Scapular stability is a must when performing arm exercises, but often the shoulder girdle is so locked up that it is hard to locate neutral shoulder placement. It is only by exploring the shoulder and surrounding tissues that clients will be able to understand where they are in space, then eventually how to best achieve biomechanical alignment (alignment of the feet, knees, hips, and spine).

This is a process, however, not a quick, easy fix, so you as a teacher must arm yourself with some tools and tricks to make scapular stability accessible to all clients. The foam roller is the perfect means to explore the upper core in movement, as well as challenge proprioception. It will help anyone achieve solid scapular alignment.

We hope you found this video helpful! Let us know what you thought below.

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  1. Patti

    Love this exercise. I’ve used it with a number of clients with great success. It has been a light bulb moment for a couple of my male clients, that have worked hard over the years and shoulders roll forward. In having the roller so they can feel their neutral it gives them a great feeling of the core. I’ve also had them do the bean bag wrist rolls using this position, since most after lowering and lifting the bag a few times start letting the shoulders roll forward this helps give them the feedback they need to keep that shoulder stability.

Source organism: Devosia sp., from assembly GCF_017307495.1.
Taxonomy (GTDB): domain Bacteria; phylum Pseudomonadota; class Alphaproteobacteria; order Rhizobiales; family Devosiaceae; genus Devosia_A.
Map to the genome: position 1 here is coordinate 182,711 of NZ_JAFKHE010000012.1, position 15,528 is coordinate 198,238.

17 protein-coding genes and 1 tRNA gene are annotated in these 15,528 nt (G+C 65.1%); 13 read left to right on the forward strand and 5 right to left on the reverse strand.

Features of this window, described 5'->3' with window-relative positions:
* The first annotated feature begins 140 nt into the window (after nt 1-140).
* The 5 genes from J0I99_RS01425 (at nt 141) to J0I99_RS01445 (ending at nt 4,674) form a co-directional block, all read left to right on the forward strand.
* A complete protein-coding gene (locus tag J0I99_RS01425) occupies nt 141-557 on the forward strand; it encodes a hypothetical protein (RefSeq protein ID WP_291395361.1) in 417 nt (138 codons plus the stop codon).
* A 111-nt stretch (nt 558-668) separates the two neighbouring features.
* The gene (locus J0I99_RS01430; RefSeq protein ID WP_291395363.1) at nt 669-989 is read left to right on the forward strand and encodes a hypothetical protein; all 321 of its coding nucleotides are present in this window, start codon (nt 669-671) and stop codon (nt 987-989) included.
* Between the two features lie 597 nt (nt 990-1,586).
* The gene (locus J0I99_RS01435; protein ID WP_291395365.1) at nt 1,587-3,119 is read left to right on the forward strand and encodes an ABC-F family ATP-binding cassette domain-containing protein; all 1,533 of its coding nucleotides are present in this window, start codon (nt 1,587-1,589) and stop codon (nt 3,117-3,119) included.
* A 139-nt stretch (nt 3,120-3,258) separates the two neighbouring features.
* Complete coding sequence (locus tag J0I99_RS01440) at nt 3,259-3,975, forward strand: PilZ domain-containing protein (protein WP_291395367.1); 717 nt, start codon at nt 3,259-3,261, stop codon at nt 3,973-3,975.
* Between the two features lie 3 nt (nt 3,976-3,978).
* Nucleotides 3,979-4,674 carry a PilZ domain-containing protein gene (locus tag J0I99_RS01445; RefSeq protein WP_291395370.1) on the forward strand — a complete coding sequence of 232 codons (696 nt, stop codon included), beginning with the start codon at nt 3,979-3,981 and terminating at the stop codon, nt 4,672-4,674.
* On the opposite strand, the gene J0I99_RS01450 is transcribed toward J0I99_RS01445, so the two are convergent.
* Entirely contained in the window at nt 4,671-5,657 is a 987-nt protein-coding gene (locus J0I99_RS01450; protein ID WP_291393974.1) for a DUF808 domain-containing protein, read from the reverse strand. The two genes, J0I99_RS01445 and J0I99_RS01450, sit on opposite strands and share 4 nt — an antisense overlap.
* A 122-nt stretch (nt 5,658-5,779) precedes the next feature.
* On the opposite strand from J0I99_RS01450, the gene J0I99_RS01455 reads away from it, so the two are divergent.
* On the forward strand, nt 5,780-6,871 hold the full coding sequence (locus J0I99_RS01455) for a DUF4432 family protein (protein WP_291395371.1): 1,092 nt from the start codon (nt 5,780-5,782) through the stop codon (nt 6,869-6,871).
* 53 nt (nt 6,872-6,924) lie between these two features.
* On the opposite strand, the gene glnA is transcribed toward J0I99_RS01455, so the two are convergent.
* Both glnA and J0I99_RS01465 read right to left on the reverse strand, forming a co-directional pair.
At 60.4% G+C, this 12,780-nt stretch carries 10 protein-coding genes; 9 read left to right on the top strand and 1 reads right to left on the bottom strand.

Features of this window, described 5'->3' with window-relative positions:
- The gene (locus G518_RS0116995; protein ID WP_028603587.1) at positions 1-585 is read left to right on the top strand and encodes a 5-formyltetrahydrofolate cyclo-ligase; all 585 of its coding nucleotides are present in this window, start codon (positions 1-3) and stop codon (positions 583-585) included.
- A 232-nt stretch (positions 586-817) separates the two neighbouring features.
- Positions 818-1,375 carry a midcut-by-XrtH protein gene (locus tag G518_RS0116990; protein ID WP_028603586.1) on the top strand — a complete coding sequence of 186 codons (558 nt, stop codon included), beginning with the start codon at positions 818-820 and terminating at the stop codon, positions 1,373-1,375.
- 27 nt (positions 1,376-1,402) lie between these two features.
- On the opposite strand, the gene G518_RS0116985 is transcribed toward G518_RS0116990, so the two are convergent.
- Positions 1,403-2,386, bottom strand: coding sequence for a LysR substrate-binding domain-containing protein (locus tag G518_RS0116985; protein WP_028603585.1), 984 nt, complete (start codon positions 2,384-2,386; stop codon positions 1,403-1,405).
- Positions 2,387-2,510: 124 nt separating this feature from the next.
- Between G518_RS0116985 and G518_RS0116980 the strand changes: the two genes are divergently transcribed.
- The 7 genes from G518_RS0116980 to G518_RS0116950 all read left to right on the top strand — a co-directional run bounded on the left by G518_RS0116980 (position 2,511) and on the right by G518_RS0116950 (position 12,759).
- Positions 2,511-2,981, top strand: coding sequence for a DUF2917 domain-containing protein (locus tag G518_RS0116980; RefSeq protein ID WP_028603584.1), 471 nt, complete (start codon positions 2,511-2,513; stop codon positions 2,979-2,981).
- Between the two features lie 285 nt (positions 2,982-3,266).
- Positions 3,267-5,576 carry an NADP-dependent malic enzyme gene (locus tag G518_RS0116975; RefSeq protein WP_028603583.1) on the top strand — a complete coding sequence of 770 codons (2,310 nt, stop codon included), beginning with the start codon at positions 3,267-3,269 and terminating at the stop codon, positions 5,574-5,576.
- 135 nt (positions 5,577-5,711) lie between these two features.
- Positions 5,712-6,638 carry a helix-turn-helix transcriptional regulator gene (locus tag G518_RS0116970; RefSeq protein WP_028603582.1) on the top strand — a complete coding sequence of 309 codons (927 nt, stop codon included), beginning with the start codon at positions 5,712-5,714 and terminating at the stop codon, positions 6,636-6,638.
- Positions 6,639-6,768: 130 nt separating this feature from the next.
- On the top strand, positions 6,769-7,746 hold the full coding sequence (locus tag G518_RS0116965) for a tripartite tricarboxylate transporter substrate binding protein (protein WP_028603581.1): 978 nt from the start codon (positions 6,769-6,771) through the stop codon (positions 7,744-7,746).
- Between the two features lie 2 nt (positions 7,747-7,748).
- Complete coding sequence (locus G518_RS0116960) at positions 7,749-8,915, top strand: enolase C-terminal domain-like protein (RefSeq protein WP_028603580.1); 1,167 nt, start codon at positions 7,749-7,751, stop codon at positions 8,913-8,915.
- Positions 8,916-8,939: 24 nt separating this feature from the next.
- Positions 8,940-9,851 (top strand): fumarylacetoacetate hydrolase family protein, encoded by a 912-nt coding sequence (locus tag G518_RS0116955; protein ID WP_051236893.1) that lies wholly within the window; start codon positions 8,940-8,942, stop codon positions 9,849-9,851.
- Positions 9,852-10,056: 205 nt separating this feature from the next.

Awesome Casey, thanks for sharing.

  2. ginger

    Great ideas, Casey! Don’t have any 1/2 rollers, so am going to make an attempt to try the rollers on Thursday!!
    Thank you! I love learning new tips!

  3. Tessa_995

    Any tips for people suffering from scoliosis who find it impossible to centre the spine on roller? I have done similar movements supine on roller so must try this vertical variation. I have minor lateral scoliosis at ‘bra strap line’!

  4. Casey

    So glad you ladies enjoyed!

    Patti, great idea with the beanbag work! I have to try that the minute I get to the studio… Beautiful functional training!

    Ginger, the full foam roller will work just fine! It will be more of a stability challenge (never a bad thing) so watch out that your client doesn’t start to lean right or left.

    Tessa, as a person with scoliosis also I think it’s important for us to feel where center is even if our spine doesn’t create that line on its own. It’s vital to help balance the legs and weight bearing through the feet which increases adaptability and dynamic posture. The centering on the roller can help do that! Also you can try placing a foam roller horizontally at the level of the sacrum and T8ish area and challenge your client from there also. Let me know how that goes!

    Much love ladies, and thanks for commenting,
    Casey Marie